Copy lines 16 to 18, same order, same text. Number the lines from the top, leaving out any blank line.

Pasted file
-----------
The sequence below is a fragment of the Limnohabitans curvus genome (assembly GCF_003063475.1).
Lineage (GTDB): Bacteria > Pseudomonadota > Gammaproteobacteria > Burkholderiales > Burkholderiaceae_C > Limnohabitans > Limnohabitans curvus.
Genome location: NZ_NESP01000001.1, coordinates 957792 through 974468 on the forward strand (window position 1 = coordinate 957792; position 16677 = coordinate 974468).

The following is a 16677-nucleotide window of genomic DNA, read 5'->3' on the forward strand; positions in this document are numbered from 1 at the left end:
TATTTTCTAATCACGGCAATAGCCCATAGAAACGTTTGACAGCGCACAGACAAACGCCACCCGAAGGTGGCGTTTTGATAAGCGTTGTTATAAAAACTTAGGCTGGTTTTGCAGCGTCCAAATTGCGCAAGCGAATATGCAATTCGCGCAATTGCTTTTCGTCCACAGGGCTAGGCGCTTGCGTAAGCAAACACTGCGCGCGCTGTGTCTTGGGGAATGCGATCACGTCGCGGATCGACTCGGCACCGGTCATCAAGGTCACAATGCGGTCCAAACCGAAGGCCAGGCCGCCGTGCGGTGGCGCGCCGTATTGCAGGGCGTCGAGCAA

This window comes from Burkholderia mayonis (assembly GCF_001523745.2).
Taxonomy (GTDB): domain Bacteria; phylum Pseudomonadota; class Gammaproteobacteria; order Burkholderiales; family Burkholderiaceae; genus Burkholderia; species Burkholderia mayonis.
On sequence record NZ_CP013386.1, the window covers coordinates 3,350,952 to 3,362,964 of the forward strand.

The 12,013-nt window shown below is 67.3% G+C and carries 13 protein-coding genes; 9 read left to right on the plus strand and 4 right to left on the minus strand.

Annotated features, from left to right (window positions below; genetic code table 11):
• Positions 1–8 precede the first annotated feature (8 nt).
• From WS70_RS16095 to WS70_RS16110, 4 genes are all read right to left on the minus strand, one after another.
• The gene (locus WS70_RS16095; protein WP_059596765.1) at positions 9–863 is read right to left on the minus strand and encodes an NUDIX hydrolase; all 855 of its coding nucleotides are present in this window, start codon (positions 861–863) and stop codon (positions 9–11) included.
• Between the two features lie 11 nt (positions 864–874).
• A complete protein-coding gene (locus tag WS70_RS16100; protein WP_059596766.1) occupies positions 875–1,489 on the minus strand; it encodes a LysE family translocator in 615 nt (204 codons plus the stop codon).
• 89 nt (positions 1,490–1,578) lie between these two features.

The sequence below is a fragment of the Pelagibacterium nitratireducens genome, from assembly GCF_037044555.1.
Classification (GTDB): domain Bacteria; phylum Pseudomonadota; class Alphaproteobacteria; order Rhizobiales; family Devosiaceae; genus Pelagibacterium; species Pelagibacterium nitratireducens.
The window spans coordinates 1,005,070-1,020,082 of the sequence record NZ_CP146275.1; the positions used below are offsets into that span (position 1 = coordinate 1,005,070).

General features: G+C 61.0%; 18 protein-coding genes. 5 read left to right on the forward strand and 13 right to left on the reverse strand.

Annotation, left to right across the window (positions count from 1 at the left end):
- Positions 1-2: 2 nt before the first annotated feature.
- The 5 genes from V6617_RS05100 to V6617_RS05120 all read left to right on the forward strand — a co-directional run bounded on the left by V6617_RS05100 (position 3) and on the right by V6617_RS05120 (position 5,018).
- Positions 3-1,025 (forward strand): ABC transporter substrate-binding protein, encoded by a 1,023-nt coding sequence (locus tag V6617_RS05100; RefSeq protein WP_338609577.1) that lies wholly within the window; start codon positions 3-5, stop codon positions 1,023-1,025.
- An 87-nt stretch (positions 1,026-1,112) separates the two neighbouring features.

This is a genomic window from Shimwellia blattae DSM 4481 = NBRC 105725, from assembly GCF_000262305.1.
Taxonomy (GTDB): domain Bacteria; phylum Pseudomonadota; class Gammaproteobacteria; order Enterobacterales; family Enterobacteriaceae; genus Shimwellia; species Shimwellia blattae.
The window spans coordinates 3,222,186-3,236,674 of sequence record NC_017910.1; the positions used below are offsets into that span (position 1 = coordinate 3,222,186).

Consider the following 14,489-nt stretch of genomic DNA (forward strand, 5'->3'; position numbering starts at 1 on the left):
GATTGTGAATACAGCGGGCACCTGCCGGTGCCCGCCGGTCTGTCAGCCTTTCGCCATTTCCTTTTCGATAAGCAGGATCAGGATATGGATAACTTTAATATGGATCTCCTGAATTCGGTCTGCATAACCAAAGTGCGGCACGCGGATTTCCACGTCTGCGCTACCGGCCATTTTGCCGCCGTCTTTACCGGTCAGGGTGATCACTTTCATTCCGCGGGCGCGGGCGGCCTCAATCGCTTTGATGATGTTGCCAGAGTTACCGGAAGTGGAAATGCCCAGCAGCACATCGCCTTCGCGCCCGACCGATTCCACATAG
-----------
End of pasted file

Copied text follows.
• 89 nt (positions 1,490–1,578) lie between these two features.

The sequence below is a fragment of the Pelagibacterium nitratireducens genome, from assembly GCF_037044555.1.
Classification (GTDB): domain Bacteria; phylum Pseudomonadota; class Alphaproteobacteria; order Rhizobiales; family Devosiaceae; genus Pelagibacterium; species Pelagibacterium nitratireducens.